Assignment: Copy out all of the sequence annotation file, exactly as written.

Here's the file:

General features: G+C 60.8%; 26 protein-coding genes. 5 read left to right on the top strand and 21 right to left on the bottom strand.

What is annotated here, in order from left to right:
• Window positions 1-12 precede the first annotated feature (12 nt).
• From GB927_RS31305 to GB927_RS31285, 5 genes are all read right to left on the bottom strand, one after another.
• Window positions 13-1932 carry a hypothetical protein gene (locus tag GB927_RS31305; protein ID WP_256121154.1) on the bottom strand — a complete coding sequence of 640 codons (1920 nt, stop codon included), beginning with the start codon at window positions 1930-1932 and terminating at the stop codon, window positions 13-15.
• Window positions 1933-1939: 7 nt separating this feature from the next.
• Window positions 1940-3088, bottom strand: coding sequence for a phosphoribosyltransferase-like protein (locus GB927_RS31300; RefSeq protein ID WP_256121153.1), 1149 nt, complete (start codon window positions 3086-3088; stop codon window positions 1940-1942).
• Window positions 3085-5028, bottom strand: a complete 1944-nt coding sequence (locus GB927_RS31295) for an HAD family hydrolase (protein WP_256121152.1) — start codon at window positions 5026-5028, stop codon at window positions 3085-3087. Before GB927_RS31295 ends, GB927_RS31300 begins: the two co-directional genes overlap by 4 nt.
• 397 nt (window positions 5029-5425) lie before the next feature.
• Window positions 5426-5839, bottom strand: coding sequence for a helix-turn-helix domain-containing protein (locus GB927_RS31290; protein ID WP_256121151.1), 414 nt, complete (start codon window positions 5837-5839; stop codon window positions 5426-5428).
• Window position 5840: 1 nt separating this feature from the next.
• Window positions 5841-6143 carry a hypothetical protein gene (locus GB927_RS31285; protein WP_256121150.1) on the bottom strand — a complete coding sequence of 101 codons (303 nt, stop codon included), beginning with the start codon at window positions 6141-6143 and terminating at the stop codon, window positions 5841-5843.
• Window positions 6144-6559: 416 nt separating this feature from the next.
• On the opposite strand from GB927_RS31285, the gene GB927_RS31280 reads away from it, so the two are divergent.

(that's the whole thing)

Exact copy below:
General features: G+C 60.8%; 26 protein-coding genes. 5 read left to right on the top strand and 21 right to left on the bottom strand.

What is annotated here, in order from left to right:
• Window positions 1-12 precede the first annotated feature (12 nt).
• From GB927_RS31305 to GB927_RS31285, 5 genes are all read right to left on the bottom strand, one after another.
• Window positions 13-1932 carry a hypothetical protein gene (locus tag GB927_RS31305; protein ID WP_256121154.1) on the bottom strand — a complete coding sequence of 640 codons (1920 nt, stop codon included), beginning with the start codon at window positions 1930-1932 and terminating at the stop codon, window positions 13-15.
• Window positions 1933-1939: 7 nt separating this feature from the next.
• Window positions 1940-3088, bottom strand: coding sequence for a phosphoribosyltransferase-like protein (locus GB927_RS31300; RefSeq protein ID WP_256121153.1), 1149 nt, complete (start codon window positions 3086-3088; stop codon window positions 1940-1942).
• Window positions 3085-5028, bottom strand: a complete 1944-nt coding sequence (locus GB927_RS31295) for an HAD family hydrolase (protein WP_256121152.1) — start codon at window positions 5026-5028, stop codon at window positions 3085-3087. Before GB927_RS31295 ends, GB927_RS31300 begins: the two co-directional genes overlap by 4 nt.
• 397 nt (window positions 5029-5425) lie before the next feature.
• Window positions 5426-5839, bottom strand: coding sequence for a helix-turn-helix domain-containing protein (locus GB927_RS31290; protein ID WP_256121151.1), 414 nt, complete (start codon window positions 5837-5839; stop codon window positions 5426-5428).
• Window position 5840: 1 nt separating this feature from the next.
• Window positions 5841-6143 carry a hypothetical protein gene (locus GB927_RS31285; protein WP_256121150.1) on the bottom strand — a complete coding sequence of 101 codons (303 nt, stop codon included), beginning with the start codon at window positions 6141-6143 and terminating at the stop codon, window positions 5841-5843.
• Window positions 6144-6559: 416 nt separating this feature from the next.
• On the opposite strand from GB927_RS31285, the gene GB927_RS31280 reads away from it, so the two are divergent.